What is clear though is that research shows that children with both ASD and ADD/ADHD are more likely to have more pronounced learning difficulties and impaired social skills than children who only have one of the disorders.


Co-occurrence is not to be taken lightly; both disorders require proper diagnosis, which should come from a qualified specialist, not a simple diagnostic test. Brain SPECT imaging can be helpful in understanding which type of these conditions is involved and assess any other underlying factors that may be factors.

Treatment for co-occurrence often starts with addressing ADD/ADHD symptoms and may include different types of therapy, such as behavioral, speech, social skills, and occupational therapies; neurofeedback; lifestyle changes; diet recommendations; nutritional supplements; and medication (when needed).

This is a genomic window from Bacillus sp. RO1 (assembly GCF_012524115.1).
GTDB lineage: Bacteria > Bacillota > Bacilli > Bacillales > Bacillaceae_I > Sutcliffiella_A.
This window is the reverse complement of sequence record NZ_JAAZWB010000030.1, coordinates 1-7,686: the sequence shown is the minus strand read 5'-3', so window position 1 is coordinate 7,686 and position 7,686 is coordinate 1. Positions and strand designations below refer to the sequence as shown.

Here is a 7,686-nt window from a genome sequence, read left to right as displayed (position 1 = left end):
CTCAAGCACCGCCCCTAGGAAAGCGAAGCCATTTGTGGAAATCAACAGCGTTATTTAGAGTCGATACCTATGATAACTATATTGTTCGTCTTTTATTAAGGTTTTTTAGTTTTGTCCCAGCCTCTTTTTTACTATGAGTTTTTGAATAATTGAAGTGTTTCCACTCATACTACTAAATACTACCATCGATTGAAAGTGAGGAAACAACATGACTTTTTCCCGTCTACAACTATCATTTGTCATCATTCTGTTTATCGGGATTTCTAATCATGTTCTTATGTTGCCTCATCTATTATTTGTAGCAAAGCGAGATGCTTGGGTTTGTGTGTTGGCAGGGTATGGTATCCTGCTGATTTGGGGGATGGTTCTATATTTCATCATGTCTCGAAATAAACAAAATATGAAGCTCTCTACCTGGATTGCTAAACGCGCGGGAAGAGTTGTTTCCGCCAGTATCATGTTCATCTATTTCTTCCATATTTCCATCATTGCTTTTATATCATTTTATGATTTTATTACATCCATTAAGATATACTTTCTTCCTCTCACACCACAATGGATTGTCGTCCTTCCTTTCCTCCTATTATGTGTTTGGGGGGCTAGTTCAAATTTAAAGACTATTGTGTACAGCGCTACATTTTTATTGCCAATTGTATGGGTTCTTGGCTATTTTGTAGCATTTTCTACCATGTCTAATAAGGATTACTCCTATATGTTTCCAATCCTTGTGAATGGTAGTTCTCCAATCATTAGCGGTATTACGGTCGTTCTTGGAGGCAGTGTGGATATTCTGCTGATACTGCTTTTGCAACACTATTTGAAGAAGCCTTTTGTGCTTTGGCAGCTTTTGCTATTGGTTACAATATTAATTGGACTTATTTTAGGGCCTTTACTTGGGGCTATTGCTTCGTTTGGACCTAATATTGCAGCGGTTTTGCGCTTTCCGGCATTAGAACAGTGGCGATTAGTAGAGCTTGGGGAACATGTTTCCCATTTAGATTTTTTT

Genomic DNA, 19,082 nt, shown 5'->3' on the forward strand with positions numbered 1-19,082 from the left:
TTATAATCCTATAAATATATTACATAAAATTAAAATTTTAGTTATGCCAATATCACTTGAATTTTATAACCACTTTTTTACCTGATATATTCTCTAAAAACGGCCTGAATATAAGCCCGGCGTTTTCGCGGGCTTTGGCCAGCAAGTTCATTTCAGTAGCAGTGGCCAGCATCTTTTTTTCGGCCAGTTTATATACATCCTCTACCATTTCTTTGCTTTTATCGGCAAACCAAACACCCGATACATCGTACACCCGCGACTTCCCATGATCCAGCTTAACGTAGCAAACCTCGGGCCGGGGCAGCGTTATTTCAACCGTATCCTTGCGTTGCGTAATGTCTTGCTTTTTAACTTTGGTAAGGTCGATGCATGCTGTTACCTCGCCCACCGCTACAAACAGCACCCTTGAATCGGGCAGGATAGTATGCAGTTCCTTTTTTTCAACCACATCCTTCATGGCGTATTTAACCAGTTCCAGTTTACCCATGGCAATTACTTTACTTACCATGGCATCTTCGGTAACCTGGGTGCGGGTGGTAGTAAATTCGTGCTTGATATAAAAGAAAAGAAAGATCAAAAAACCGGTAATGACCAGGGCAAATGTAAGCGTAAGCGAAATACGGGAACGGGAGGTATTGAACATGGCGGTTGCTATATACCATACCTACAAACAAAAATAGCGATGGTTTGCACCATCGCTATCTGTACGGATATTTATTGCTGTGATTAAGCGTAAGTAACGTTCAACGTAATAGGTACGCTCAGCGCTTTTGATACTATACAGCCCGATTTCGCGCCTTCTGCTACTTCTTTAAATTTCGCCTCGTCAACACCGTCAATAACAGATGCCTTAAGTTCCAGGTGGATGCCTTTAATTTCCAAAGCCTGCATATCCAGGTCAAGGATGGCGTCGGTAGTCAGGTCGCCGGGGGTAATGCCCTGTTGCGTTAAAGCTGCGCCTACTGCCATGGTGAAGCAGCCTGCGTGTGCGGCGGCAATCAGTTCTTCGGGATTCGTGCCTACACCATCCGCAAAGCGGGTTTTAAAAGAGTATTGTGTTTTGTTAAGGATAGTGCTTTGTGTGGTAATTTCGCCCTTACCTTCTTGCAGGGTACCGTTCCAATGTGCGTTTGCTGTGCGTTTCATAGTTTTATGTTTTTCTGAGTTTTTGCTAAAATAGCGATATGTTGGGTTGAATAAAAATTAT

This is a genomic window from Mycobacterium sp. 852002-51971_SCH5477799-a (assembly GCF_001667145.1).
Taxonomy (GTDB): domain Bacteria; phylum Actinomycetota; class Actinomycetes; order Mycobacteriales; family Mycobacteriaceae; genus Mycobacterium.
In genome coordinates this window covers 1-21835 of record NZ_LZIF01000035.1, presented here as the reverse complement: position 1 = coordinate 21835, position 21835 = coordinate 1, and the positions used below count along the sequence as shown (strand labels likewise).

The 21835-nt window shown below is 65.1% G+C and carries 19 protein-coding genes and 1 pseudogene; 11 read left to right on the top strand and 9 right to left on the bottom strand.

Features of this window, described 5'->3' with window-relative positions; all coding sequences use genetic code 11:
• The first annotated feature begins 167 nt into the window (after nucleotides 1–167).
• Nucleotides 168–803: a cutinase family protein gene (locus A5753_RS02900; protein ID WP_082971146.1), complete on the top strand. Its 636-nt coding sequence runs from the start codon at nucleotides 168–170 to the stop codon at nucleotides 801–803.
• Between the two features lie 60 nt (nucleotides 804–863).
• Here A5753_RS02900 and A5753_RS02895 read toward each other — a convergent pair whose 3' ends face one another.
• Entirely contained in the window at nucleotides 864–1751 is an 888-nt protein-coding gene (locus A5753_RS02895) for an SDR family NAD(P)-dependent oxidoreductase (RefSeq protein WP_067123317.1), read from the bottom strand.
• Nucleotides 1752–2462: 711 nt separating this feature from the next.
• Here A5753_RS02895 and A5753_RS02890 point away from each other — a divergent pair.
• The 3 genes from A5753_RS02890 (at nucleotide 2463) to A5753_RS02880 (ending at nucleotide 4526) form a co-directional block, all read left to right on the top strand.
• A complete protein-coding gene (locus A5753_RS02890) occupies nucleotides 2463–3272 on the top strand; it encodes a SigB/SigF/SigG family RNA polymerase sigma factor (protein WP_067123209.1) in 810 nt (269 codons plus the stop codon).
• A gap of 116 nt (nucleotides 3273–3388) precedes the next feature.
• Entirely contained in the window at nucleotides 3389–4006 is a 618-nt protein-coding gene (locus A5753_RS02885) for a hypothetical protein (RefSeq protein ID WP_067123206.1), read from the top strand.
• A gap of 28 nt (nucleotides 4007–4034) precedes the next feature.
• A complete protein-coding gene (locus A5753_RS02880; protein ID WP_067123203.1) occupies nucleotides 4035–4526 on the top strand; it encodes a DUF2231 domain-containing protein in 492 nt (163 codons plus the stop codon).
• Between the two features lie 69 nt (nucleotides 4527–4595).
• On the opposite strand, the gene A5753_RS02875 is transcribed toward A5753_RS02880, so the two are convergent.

The sooner you start with personalized solutions targeted to your loved one’s brain, the sooner you can minimize symptoms. When both conditions are addressed properly, it can be life-changing, not only for the person with the disorders but also for their family and loved ones.

ADD/ADHD, autism spectrum disorder, and other mental health issues can’t wait. At Amen Clinics, we’re here for you. We offer in-clinic brain scanning and appointments, as well as mental telehealth, clinical evaluations, and therapy for adults, teens, children, and couples. Find out more by speaking to a specialist today at 888-288-9834 or visit our contact page here.